In the last week I have made my first visit to the Maula prison women’s section. The vast majority of detainees within the Malawian prison system are men between the ages of 20-29 and so there is not a particularly high demand for our services from the women’s section. For example on our last count there were only 11 women in pre-trial detention in Maula in comparison with 486 men. Given that women and children are more likely to be the target population of many international NGOs and men feature disproportionately in prison populations, the conditions in Maula for women and Kachere for juveniles is usually better than in the men’s section. That is not to say that being a woman in prison in Malawi, or anywhere, is exactly a delightful experience. Prison is often a very expensive way of making vulnerable women’s life situations much worse. Once a woman is incarcerated miles from her home, sometimes for months or years without the case progressing, she may lose her home, her relationships and her children in the process. In Malawi once released from prison such a woman may have no place to return to, in particular if her husband has remarried, and as she had previously been a caretaker of her family she may not be able to source any employment either. This leaves her in a very precarious situation with a high potential of her ending up right back in the prison she has just left, often as a person with no conviction as she was held in pre-trial detention during her whole stay.
Prison causes damage and disruption, in particular, to the lives of vulnerable women, many of who pose no risk to the public. Visiting the Dochas center in Mountjoy prison, Dublin in 2007 I was struck by the high number of female detainees who were in prison for trivial thefts (sandwich/pregnancy test), small drug offences (possession rather than sale or supply) and most harrowing of all engaging in prostitution (the vast majority of whom were foreign nationals). I will accept that both of women who had stolen the sandwich and been found in possession of heroin had been caught doing the same type of offences on dozens of occasions prior to their incarceration but warehousing someone for two or three months and them putting them back onto the streets to commit the same offence again just seems like a terrible waste of resources to me. In particular given that the children of these women were often left without a parent during their incarceration. In the United Kingdom over 60% of women prisoners have young children and at least 4,000 children are affected by their mothers’ imprisonment. Adding to that half of all babies under one year who are in care because their mothers are in prison are moved between 2 and 4 different homes. [Diane Caddle and Debbie Crisp: Imprisoned Women and Mothers, Research Study 162, Home Office Research and Statistics Directorate, 1997 ] In addition woman are in general held within a criminal justice system designed by men for men. This is quite visible in Maula where its almost as if the women’s prison with a population of 27 women and 2 children has been tacked on to a larger prison of which currently houses 2008 prisoners.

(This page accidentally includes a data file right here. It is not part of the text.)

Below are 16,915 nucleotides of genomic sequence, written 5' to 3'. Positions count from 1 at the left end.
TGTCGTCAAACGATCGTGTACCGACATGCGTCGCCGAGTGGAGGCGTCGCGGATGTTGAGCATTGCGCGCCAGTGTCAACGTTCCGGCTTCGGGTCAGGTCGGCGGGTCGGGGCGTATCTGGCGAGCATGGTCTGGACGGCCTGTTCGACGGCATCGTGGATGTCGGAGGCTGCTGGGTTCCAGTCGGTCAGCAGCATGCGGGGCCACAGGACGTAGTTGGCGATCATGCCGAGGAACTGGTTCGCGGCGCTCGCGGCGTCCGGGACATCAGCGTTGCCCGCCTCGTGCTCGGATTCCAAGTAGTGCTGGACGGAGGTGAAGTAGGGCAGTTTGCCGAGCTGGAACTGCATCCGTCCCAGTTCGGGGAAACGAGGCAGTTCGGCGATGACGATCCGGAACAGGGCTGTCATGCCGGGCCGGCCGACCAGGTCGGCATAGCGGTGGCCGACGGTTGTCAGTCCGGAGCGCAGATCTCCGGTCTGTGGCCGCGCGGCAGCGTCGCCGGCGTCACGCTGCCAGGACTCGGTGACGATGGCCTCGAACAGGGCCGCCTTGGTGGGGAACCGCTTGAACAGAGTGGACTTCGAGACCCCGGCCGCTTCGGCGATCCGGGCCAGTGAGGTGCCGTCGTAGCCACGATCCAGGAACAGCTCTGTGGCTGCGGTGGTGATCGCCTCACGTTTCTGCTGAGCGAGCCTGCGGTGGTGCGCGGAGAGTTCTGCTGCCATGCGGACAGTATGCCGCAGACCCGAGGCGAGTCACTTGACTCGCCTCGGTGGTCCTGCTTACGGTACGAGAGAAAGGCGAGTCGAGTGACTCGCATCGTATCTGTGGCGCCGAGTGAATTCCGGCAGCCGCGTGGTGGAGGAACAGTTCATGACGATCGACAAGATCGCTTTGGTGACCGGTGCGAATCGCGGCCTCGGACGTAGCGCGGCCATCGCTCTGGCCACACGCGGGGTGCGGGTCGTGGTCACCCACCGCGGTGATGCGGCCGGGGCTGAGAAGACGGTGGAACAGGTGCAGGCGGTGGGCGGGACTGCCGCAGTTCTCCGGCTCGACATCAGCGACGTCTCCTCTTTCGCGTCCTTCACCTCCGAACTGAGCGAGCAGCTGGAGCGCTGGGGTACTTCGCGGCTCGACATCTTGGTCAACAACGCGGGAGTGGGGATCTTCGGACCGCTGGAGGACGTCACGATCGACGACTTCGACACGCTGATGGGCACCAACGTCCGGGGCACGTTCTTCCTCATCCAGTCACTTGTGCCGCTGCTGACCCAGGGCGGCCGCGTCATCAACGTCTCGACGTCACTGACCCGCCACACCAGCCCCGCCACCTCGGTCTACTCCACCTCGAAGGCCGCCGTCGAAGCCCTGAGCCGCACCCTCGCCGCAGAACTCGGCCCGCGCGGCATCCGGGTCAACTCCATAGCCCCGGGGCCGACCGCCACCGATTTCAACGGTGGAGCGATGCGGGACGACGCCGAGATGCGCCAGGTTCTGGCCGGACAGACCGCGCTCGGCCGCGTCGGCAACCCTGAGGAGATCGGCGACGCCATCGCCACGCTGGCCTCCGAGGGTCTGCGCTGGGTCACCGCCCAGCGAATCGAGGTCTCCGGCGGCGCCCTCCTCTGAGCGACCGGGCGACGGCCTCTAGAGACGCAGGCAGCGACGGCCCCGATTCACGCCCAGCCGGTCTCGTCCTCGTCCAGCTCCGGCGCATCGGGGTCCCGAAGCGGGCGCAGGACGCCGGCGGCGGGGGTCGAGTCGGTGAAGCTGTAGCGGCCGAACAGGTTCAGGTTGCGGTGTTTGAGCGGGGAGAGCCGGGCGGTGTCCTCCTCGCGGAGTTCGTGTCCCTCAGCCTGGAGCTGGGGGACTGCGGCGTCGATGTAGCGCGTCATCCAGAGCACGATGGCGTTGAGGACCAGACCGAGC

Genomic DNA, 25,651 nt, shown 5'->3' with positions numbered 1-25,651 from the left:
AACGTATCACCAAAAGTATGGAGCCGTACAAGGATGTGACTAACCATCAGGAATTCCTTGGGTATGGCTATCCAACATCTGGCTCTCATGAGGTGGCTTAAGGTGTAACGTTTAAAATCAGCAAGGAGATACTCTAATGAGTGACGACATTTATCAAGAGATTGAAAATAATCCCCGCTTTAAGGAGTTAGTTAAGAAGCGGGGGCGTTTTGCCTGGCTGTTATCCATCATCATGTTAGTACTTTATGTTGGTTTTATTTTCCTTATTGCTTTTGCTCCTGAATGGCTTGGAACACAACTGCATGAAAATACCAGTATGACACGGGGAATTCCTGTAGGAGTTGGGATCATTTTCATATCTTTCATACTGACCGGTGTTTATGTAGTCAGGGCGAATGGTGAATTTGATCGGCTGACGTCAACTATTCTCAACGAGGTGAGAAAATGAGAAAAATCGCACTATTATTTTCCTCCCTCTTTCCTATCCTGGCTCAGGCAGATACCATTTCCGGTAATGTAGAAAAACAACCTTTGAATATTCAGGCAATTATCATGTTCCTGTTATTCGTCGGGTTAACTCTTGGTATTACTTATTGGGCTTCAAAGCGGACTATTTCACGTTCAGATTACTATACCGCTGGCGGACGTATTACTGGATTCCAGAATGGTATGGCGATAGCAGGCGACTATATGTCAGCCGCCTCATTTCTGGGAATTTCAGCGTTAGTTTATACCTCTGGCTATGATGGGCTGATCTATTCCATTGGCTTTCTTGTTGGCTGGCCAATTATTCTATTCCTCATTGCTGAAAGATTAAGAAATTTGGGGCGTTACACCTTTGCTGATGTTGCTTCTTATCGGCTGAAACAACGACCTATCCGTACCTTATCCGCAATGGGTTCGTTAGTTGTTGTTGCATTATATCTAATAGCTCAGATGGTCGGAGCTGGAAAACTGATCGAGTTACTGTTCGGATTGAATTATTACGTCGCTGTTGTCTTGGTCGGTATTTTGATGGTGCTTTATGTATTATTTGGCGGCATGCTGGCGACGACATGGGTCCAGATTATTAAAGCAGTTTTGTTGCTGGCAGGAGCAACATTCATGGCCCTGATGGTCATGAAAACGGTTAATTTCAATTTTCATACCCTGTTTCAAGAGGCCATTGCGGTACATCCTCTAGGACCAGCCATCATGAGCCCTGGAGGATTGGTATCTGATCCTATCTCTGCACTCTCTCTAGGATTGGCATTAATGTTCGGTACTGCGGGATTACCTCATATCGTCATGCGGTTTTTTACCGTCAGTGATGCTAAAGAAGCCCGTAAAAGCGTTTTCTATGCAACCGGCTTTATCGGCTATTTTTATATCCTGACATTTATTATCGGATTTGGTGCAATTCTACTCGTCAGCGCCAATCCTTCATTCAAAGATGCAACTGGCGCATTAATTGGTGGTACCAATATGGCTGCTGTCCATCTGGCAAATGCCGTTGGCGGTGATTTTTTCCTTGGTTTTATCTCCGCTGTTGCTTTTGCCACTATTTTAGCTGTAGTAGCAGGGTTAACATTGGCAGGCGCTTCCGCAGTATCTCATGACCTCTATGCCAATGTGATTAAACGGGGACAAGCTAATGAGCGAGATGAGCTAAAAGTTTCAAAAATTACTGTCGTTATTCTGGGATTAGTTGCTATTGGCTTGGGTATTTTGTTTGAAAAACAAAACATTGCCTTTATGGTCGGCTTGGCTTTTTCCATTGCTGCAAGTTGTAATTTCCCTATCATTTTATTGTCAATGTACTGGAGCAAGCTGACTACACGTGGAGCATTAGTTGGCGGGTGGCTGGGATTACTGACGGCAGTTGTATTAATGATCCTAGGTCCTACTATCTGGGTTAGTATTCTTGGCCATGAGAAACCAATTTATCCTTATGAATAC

I had ended up in the women’s section to have a consultation with a woman who had been mentioned to me on a number of occasions over the past month by both people working on the prosecution and defence side of criminal law. It’s generally been my impression that many of those working on both sides show a great deal of compassion towards those incarcerated in difficult circumstances. The woman, I had originally been told, was eight months pregnant and needed a lawyer to make a bail application. Unfortunately the lawyer who was hired by an NGO seems to have disappeared into the wind and when the case was mentioned to me again last week through the grapevine it was to say that she had just given birth by caesarean section and was now living in the prison with her child. And no bail application had been processed. I travelled the next day to meet the client and was astounded at the bravery and pride that she exhibited in such tough circumstances, although it was very evident that she wished to get out of the prison, and quickly. Our project has now drafted a bail application, which has been approved by legal aid, and we hope to file the papers tomorrow and progress the matter as quickly as possible (which still could be a few weeks given the backlog in the courts.)
This woman has spent four months in prison without being brought to court, being asked if she wanted to apply for bail or having the full details of the charge laid against her, in clear contravention of the Malawian Criminal Procedure and Evidence Code. She has been forced to spend the last four months of her pregnancy in custody and has now given birth to a child while in prison which I would argue is simply another form of violence against women. This is as bad as the practice of shackling women during childbirth in the US (a practice that has been significantly reduced in the last few years). It was the work of individuals within the system, which has resulted in her case coming to our attention however I am now left wondering if her bail surety will be set so high that she will be unable to take it up and we will be left in the same situation again come the application being heard…
Written by IRISH RULE OF LAW MALAWI